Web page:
Just JavaScript - The Object Expression
Written by Ian Elliot   
Monday, 25 June 2018
Article Index
Just JavaScript - The Object Expression
Every Object Has a String Value
Type Conversion?

Type Conversion?

By analogy with other languages, most programmers think of this as type conversion. That is, a Number is converted to a String or vice-versa. It is usually referred to as type coercion because in most cases neither you, nor the data, have any choice in the matter. 

However, there is a better way to think of what is happening. 

JavaScript doesn't have types in the same way that other languages do. It is as type-free as it is possible to get. 

In other languages variables have an assigned type and they can only reference an object of a compatible type. 

In JavaScript variables don't have a type and they can reference any object. 

In this sense JavaScript doesn't support type. 

It does recognize the primitive values – Number, String and Boolean and their associated wrapper objects. These are the only things that work with the standard operators and hence any object that is involved in an expression has to have a primitive value associated with it. When an object is used in an expression it provides its associated primitive value. If that value is the wrong type of primitive value then the system will convert it if it is possible. 

You can think of this as type conversion but it really is a very degraded use of the term when you compare it to the complex type hierarchies that are found in class-based languages. 

It is better regarded as representation conversion. If you have a String which stores "123" and you want to add 1 to it then you need to change the representation of the number from "123" to 123 and then add 1.

Some Strings are valid representations of numbers and all numbers have a valid String representation. 

Objects With Custom Values

Final version in book

Comparison Operators

Final version in book

Functions in Expressions

Final version in book

The Object Expression Principle

Final version in book


  • JavaScript expressions combine objects to produce a final object.

  • As JavaScript’s operators all work with primitive types the final object is always a primitive type.

  • All objects have a value which is determined by evaluating the valueOf method.

  • In general, an object’s value has to be a primitive type if it is to be used in an expression.

  • The only ambiguous operator in JavaScript is the + operator which is either addition or concatenation. Which it is depends on its operands. If either operand returns a String then it is concatenation and the other operands also have to provide String values.

  • Every object also has a String value which is provided by the toString method.

  • If the valueOf method fails to provide a primitive type during the evaluation of an expression the toString method is called to see if it provides a primitive type. If neither provides a primitive type then a runtime error occurs.

  • If the valueOf method returns a Number and the expression needs a string the toString method of the Number object is called and not the original object’s toString method.

  • If valueOf returns a String and a Number is required then the String’s valueOf is used.

  • The == comparison operator also uses valueOf to obtain a primitive value to compare, but the === operator does not.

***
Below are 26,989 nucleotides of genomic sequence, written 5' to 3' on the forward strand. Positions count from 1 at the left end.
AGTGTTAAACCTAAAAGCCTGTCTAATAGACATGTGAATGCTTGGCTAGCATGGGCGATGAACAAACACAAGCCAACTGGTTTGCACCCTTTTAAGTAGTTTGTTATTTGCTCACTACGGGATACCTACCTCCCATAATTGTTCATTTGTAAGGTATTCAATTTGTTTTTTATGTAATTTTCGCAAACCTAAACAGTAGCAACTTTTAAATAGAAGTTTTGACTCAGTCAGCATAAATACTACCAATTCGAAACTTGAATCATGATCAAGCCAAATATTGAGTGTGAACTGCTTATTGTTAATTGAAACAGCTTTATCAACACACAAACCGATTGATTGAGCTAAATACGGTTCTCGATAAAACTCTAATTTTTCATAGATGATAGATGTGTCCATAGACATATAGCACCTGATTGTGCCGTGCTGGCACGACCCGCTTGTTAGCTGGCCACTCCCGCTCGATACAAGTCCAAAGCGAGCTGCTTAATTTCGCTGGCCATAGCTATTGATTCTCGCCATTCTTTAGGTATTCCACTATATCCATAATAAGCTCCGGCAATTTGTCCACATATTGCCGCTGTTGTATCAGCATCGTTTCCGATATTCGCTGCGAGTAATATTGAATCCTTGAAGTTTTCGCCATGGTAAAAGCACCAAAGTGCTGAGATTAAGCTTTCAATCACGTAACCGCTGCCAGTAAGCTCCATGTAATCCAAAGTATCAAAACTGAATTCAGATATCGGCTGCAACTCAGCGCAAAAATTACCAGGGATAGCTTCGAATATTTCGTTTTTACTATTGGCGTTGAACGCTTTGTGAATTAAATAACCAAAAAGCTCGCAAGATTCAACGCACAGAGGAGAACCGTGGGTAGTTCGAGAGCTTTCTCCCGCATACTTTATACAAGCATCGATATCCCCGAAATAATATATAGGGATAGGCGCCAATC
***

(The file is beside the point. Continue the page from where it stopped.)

• The === operator tests for equality of primitive values or equality of object reference.

  • Both operators test for equality of reference if the expressions being compared are simple references.

  • Anywhere you can use an object you can use an expression.


This is an extract from the book Just JavaScript by Ian Elliot.

Buy Now: from your local Amazon

Just JavaScript 
An Idiomatic Approach


A Radical Look At JavaScript


Most books on JavaScript either compare it to the better known class based languages such as Java or C++ and even go on to show you how to make it look like the one of these.

Just JavaScript is an experiment in telling JavaScript's story "just as it is" without trying to apologise for its lack of class or some other feature. The broad features of the story are very clear but some of the small details may need working out along the way - hence the use of the term "experiment". Read on, but don't assume that you are just reading an account of Java, C++ or C# translated to JavaScript - you need to think about things in a new way. 

Just JavaScript is a radical look at the language without apologies.


  1. JavaScript – Essentially Different
  2. In The Beginning Was The Object
  3. Real World Objects 
  4. The Function Object
          Extract - The Function Object
          Extract - Function Object Self Reference
  5. The Object Expression 
  6. Function Scope, Lifetime & Closure
    Extract Scope, Lifetime & Closure
    Extract Execution Context ***NEW!
  7. Parameters, Returns and Destructuring
         Extract - Parameters, and Destructuring 
  8. How Functions Become Methods
  9. Object Construction
         Extract: - Object Factories 
  10. The Prototype
         Extract - ES2015 Class and Extends 
  11. Inheritance and Type
  12. The Search For Type 
  13. Property Checking

Buy Now: from your local Amazon

Also by Ian Elliot 
JavaScript Async: Events, Callbacks, Promises and Async Await
Just jQuery: The Core UI 
Just jQuery: Events, Async & AJAX  





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Last Updated ( Monday, 25 June 2018 )